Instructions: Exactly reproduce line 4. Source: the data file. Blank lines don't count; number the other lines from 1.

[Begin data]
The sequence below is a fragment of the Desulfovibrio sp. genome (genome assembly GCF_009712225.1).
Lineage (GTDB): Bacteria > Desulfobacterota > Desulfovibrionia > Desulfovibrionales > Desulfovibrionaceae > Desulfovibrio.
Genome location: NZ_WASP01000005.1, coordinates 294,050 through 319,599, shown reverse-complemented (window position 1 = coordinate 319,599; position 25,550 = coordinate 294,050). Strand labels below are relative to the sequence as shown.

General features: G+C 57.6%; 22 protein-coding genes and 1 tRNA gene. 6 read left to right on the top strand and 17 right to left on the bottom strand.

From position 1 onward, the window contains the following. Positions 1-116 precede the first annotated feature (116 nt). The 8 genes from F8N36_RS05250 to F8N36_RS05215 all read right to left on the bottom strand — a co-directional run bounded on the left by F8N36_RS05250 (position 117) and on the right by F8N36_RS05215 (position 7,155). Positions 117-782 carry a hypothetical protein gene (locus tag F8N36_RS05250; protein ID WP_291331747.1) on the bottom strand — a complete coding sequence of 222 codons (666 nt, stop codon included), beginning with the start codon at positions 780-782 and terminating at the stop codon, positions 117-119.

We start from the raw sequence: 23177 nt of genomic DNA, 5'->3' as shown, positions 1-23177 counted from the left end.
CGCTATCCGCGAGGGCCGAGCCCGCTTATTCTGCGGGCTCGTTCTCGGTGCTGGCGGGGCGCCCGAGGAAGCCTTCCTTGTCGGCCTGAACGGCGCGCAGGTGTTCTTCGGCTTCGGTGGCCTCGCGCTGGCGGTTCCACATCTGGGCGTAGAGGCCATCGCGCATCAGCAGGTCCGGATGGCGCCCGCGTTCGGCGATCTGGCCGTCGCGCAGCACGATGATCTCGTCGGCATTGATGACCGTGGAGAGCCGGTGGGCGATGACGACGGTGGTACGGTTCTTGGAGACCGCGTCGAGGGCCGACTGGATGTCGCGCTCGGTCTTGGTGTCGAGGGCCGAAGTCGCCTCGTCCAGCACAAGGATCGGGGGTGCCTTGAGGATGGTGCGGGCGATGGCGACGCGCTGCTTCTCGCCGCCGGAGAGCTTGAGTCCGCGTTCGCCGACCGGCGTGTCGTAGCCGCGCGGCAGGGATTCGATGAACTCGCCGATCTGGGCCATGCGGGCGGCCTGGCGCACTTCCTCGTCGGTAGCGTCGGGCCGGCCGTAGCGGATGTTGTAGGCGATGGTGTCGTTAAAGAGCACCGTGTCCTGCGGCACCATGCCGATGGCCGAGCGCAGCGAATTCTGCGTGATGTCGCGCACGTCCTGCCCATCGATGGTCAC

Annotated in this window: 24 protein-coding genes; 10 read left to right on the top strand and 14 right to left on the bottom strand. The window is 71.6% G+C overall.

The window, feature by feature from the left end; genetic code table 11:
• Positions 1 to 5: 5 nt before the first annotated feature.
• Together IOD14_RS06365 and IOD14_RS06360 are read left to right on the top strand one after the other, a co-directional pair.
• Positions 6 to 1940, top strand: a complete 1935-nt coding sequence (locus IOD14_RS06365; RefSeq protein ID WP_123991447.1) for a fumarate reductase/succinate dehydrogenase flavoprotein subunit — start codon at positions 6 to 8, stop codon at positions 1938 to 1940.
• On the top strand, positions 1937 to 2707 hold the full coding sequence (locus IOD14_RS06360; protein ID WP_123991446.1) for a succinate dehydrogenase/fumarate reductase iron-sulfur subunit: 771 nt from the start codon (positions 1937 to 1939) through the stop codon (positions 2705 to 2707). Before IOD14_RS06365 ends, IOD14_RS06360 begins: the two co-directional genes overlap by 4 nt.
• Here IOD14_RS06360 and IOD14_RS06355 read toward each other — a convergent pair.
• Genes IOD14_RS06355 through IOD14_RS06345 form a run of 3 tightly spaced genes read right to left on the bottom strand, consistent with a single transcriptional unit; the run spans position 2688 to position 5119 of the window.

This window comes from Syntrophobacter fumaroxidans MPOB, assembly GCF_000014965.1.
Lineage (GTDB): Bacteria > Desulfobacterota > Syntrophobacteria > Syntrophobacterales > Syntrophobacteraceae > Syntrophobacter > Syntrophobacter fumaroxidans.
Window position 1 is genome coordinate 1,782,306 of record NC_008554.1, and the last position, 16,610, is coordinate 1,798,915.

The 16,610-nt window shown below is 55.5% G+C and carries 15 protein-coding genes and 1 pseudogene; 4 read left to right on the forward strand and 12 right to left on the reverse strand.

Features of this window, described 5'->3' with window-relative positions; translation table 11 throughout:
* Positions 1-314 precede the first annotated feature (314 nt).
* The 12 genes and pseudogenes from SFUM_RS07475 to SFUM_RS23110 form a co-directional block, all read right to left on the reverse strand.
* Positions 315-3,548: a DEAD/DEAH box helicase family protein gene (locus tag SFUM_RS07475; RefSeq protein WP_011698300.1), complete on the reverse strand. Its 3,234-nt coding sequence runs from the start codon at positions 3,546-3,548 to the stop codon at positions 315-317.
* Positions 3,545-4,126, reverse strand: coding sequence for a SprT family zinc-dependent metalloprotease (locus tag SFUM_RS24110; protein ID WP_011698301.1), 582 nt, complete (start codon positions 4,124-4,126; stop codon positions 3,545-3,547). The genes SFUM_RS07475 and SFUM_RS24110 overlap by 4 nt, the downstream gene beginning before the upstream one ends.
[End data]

General features: G+C 57.6%; 22 protein-coding genes and 1 tRNA gene. 6 read left to right on the top strand and 17 right to left on the bottom strand.